Hyper-Personalized Marketing — A Brief Introduction

Hyper-Personalized Marketing — A Brief Introduction
Hyper-Personalized Marketing — A Brief Introduction

Let’s get this straight: If someone is marketing to a large audience collectively, they miss out on a lot of business. We don’t live in times when people respond that well to generic marketing. It means that you can not put all your customers into one pool.

Customers want personalization when brands communicate with them. They want to see products that are tailored to their preferences. That said, personalization needs to go beyond the basic level. You can not just send them emails with their first names and think that the job is done.

More than 20% of customers say that they are not satisfied with the current personalization from a company. For you, it means that they might not purchase your products based on your current level of personalization.

So to energize your personalization efforts and take them to the next level, I’m going to discuss hyper-personalization. I’ll also discuss examples from a few brands to get you inspired.

Without further delay, let’s get into it.

What Is Hyper-Personalization?

Personalization is a term that is tossed around in marketing a lot. But we don’t hear about hyper-personalization that much.

Hyper-personalization involves working on real-time data to deliver offers, content, and customer experience to a single customer. For example, you search electric toothbrushes on a website and then, the website starts to show similar products based on your search history.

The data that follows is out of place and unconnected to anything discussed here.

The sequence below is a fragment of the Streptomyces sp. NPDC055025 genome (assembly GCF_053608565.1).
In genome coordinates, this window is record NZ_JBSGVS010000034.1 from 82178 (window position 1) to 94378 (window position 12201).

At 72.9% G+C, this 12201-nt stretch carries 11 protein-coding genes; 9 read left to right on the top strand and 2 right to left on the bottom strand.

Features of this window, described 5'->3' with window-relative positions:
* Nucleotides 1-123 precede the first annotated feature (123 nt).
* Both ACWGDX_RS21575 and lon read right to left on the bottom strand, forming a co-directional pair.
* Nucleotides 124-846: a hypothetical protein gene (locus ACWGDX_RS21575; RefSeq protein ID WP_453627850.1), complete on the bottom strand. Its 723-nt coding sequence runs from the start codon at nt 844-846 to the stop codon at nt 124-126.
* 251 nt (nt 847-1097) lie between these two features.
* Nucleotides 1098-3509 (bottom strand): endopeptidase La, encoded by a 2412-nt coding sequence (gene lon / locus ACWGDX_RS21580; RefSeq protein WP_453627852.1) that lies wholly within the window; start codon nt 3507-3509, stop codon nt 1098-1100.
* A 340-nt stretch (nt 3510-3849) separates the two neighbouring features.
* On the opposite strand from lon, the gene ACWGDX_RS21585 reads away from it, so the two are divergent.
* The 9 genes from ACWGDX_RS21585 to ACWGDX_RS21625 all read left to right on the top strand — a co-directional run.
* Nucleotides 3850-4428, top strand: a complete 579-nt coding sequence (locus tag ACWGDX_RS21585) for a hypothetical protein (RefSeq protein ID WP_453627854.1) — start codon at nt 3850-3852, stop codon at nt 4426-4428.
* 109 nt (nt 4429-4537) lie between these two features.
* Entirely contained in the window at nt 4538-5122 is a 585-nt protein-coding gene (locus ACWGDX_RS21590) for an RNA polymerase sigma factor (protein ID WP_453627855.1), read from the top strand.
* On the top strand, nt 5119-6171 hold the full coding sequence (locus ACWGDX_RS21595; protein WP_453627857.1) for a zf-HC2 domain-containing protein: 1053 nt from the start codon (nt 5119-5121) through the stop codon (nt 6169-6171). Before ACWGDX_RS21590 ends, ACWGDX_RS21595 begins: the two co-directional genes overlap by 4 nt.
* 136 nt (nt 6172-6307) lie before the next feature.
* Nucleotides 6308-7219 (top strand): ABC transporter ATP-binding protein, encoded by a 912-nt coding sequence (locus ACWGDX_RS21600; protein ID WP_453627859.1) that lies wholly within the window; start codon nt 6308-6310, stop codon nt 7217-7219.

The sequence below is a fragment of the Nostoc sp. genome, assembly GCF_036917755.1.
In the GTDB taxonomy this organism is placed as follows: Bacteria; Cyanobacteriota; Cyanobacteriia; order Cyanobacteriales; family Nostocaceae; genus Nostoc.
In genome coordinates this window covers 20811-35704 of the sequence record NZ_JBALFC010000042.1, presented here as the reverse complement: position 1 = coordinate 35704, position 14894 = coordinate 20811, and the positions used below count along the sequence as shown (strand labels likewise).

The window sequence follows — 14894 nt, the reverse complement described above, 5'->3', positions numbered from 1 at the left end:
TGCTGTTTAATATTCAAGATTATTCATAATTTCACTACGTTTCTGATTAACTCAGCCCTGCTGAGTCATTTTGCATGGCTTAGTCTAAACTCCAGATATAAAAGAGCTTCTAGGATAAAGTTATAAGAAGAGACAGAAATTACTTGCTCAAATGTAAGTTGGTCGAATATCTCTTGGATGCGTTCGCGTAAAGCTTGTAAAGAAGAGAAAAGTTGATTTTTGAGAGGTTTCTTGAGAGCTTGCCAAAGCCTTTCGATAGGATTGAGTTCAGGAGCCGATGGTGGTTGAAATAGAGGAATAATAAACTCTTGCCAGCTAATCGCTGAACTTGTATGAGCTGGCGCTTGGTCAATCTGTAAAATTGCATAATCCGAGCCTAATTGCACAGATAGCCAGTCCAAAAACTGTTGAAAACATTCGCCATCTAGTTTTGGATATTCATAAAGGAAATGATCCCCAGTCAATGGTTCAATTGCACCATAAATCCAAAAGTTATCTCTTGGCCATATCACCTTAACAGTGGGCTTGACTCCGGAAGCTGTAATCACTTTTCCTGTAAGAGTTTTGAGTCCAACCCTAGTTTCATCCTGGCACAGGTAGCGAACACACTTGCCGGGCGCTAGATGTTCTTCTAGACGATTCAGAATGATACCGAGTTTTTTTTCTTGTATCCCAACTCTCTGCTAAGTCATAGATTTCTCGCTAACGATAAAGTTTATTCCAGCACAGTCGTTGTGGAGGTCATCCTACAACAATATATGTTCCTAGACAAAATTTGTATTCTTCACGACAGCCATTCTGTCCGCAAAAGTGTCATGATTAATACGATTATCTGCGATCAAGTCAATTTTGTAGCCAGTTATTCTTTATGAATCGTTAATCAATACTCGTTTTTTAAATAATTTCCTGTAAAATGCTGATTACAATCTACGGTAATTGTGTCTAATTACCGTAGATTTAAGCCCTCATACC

To do this, you must have a deep understanding of your business and customers. Plus, you need the right tools to get the job done. This may involve using tools to store your customer information. This way, buyers can have a great shopping experience whether they are shopping online or offline.

The way you approach this is less important, but overall, this marketing method will help you as more companies are leaving the orthodox methods and opting for hyper-personalized marketing.

Now let’s look at a few brands doing it right.

Examples Of Brands Implementing It

As per Salesforce, more than half of customers want companies to anticipate their needs and make relevant suggestions before they even get in touch.

Brands are switching to make the customer the center of the stage as opposed to being product-focused. Epsilon's study states that 8 out of 10 customers are more inclined to buy from a brand that features personalization.

So you have to be different in terms of your marketing efforts. To help you keep up with changing personalization, I’ve listed a few brands that use hyper-personalization.

Stitch Fix

This brand helps customers shop according to their tastes by giving them access to personal shoppers. Once selected, each item is sent to the customer’s home, which they can keep or send back. The company allows doing this automatically or on-demand. This caters to the needs of all kinds of customers.